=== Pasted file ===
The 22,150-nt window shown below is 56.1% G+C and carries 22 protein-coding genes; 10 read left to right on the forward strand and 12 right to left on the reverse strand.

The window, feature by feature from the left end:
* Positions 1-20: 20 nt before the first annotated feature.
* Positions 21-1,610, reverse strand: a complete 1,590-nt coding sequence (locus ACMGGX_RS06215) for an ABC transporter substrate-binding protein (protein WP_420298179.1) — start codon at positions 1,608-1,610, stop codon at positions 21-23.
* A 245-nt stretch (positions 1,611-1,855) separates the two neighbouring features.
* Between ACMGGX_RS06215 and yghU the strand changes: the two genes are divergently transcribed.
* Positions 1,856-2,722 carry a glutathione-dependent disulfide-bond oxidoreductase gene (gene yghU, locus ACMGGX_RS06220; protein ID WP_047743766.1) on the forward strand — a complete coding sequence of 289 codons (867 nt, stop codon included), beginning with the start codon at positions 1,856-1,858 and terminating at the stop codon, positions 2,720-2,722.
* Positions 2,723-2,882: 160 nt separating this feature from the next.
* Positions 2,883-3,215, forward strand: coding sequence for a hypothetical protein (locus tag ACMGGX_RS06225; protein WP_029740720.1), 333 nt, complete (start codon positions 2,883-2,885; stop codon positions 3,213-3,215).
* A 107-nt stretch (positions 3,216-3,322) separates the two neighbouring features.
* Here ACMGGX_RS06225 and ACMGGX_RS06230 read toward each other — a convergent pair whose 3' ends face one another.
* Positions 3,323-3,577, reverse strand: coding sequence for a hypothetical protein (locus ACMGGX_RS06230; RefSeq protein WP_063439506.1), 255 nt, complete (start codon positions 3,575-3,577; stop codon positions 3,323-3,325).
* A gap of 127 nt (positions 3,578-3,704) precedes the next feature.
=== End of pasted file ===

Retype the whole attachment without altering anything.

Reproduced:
The 22,150-nt window shown below is 56.1% G+C and carries 22 protein-coding genes; 10 read left to right on the forward strand and 12 right to left on the reverse strand.

The window, feature by feature from the left end:
* Positions 1-20: 20 nt before the first annotated feature.
* Positions 21-1,610, reverse strand: a complete 1,590-nt coding sequence (locus ACMGGX_RS06215) for an ABC transporter substrate-binding protein (protein WP_420298179.1) — start codon at positions 1,608-1,610, stop codon at positions 21-23.
* A 245-nt stretch (positions 1,611-1,855) separates the two neighbouring features.
* Between ACMGGX_RS06215 and yghU the strand changes: the two genes are divergently transcribed.
* Positions 1,856-2,722 carry a glutathione-dependent disulfide-bond oxidoreductase gene (gene yghU, locus ACMGGX_RS06220; protein ID WP_047743766.1) on the forward strand — a complete coding sequence of 289 codons (867 nt, stop codon included), beginning with the start codon at positions 1,856-1,858 and terminating at the stop codon, positions 2,720-2,722.
* Positions 2,723-2,882: 160 nt separating this feature from the next.
* Positions 2,883-3,215, forward strand: coding sequence for a hypothetical protein (locus tag ACMGGX_RS06225; protein WP_029740720.1), 333 nt, complete (start codon positions 2,883-2,885; stop codon positions 3,213-3,215).
* A 107-nt stretch (positions 3,216-3,322) separates the two neighbouring features.
* Here ACMGGX_RS06225 and ACMGGX_RS06230 read toward each other — a convergent pair whose 3' ends face one another.
* Positions 3,323-3,577, reverse strand: coding sequence for a hypothetical protein (locus ACMGGX_RS06230; RefSeq protein WP_063439506.1), 255 nt, complete (start codon positions 3,575-3,577; stop codon positions 3,323-3,325).
* A gap of 127 nt (positions 3,578-3,704) precedes the next feature.